Finally, the potential sources of trauma that contribute to suicidal ideation are long, yet there is a cultural problem hampering access to care. Machismo and self-reliance characterize military culture. What the military calls resilience is often synonymous with an aversion to help-seeking attitudes. With full awareness of the contributing factors, it goes against the warrior identity to ask for help when confronting them.
PUTTING OUT THE FIRE
This leaves us with the question of how to combat the issue. How do we put out the fire?
It would certainly help if we stopped making new veterans and ended the War on Terror. The drawdown in Afghanistan is a promising start, albeit one with complicated jus post bellum considerations. In the short term, the Department of Defense needs to promote help-seeking attitudes among its ranks and bolstering access to mental health care and social workers. On the backend, the VA and the Biden administration need to improve and expand access to VA health care while cutting down the bureaucracy that impedes veterans from receiving the resources they need. Service members and veterans need to realize that just as they service their weapon or seek medical attention for wounds, they need to service their mental health. It is not weakness; it is smart. As for us civilians, we need to be aware, and we need to care.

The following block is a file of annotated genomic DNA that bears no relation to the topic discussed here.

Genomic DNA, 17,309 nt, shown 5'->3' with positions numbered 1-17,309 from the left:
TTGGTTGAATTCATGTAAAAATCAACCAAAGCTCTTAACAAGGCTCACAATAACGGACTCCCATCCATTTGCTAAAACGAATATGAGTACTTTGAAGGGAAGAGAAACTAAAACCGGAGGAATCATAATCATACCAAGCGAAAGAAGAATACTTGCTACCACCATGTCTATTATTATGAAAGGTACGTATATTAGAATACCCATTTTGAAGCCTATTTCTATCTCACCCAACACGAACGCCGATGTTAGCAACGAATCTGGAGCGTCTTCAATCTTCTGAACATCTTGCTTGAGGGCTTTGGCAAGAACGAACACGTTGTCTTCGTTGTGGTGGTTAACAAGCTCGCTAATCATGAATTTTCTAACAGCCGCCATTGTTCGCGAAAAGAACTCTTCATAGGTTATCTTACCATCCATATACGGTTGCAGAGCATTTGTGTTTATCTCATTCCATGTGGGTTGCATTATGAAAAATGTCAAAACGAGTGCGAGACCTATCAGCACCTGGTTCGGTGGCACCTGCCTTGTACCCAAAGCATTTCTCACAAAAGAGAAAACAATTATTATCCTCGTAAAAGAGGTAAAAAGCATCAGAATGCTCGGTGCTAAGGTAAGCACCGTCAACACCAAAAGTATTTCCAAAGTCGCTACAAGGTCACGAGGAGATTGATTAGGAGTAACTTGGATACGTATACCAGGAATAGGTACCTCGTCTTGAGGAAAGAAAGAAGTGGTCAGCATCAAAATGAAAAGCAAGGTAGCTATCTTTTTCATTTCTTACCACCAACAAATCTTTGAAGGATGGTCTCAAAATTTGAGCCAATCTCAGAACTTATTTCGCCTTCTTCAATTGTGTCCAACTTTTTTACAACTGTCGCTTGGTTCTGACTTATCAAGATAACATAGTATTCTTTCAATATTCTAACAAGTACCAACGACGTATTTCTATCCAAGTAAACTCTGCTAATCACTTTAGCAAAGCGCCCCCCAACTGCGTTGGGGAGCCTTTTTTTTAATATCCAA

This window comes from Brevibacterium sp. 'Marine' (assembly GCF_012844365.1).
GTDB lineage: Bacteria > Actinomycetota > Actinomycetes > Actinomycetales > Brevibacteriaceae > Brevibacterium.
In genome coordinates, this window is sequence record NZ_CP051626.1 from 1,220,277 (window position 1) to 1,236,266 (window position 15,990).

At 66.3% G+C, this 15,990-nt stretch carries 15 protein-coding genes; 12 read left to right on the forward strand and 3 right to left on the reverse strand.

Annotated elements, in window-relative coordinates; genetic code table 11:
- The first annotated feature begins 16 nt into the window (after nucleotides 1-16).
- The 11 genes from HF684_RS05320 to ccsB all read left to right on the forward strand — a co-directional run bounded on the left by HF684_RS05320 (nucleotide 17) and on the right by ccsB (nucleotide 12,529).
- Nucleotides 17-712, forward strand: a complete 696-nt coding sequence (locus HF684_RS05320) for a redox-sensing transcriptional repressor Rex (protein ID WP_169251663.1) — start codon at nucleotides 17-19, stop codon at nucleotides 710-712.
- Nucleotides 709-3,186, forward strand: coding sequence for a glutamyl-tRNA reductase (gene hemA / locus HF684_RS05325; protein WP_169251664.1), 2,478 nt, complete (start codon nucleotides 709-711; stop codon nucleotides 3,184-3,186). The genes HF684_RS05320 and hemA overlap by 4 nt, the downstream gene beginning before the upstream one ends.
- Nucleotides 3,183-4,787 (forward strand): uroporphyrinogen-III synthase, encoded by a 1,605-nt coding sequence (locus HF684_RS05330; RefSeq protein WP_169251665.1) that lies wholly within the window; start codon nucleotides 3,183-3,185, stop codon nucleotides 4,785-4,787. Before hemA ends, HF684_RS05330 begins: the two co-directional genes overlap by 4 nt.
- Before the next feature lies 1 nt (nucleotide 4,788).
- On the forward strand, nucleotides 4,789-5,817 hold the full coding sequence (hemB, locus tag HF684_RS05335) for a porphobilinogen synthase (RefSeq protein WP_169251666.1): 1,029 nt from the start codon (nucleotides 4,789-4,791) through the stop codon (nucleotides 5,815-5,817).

This is not a military problem alone; it is an American one.
Dr. Thomas H. “Ben” Suitt III is a contributor for the Costs of War Project at Boston University and Brown University. His scholarship investigates the role of religion in the lives of US military veterans as they navigate between competing identities and cultures amid the disruptive experiences of war and trauma.